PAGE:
- Documentation of data vital for research and conservation activities
- Road patrols to remove female terrapins from roads before they get hit by vehicles, rescue injured terrapins, and save potentially viable eggs retrieved from road-killed female terrapins
- Hatching, head-starting, and releasing baby terrapins
- Rehabilitating adult females struck by motor vehicles
- Publicizing the plight of terrapins in local to international locations
Please choose an adoption level:
| $500 Adopt a Transmitting Terrapin
Support advanced technological research by adopting a diamondback terrapin with a small transmitter attached to its carapace (shell). The transmitter sends a unique signal through the water to a receiver that is attached to a buoy located in the marsh. Each time a terrapin swims by an underwater acoustic receiver, information is recorded. The information collected by the receiver is used to determine where a terrapin is, the duration a terrapin stays in an area, how far it moves, and how long it takes to move from one location to another. This information is extremely valuable because little is known about terrapin movements.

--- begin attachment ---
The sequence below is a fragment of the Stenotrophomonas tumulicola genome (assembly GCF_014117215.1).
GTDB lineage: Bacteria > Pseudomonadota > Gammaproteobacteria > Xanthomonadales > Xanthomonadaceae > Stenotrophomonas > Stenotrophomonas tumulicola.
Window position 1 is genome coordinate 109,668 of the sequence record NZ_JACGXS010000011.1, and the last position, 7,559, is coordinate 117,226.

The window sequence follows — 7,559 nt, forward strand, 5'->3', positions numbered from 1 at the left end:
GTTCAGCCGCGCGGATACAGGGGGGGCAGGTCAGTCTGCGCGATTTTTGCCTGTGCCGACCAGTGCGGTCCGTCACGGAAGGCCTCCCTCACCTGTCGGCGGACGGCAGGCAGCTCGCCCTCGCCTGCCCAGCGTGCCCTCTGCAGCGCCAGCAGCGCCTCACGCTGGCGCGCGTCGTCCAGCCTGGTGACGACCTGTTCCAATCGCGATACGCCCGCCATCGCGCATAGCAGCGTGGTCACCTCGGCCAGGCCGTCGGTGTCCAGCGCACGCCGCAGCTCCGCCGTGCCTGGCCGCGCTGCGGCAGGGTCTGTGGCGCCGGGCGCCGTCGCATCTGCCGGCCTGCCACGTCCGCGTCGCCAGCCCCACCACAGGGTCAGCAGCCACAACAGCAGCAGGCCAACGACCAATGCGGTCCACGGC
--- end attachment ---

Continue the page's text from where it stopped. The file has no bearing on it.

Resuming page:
Receive an adoption certificate, a report on the terrapin movements (especially your adopted terrapin!), terrapin conservation brochures, a photograph of a terrapin with a transmitter, Terrapin Times (the fall and spring terrapin newsletter), plus Terrapin Crossing goodies (sign, magnet and two turtle X-ing T-shirts), and help release a head starter at a special terrapin release event during the summer! In addition, research scientists will take you and a guest on a boating excursion through the wetlands to view the telemetry equipment and to learn first-hand how it works.
$100 Adopt a Dozen Eggs!
Cant stop with just one egg? Adopt a dozen! Receive an adoption certificate, terrapin conservation brochures, a photograph of a group of basking terrapins, Terrapin Times newsletter, plus turtle gifts (including an I brake for turtles bracelet, turtle pencil, and a large "I Brake for Terrapins" magnet), and help release a head starter at a special terrapin release event during the summer!
$50 Adopt a Head Starter *Special Privilege*
Receive an adoption certificate, terrapin conservation brochures, a photograph of a terrapin, Terrapin Times newsletter, plus a large I Brake for Terrapins magnet, and help release a head starter at a special terrapin release event during the summer!
$30 Adopt a Head Starter
Receive an adoption certificate, terrapin conservation brochures, a photograph of a terrapin, Terrapin Times newsletter, plus an I brake for turtles bracelet, and turtle pencil!
$10 Adopt a Hatchling
Receive an adoption certificate, terrapin conservation brochures, and a photograph of a terrapin!
Download and print the Donation Form in MS Word or in Portable Document Format (PDF).
Complete the form and return it with your donation to:
The Wetlands Institute
1075 Stone Harbor Boulevard
Stone Harbor, NJ 08247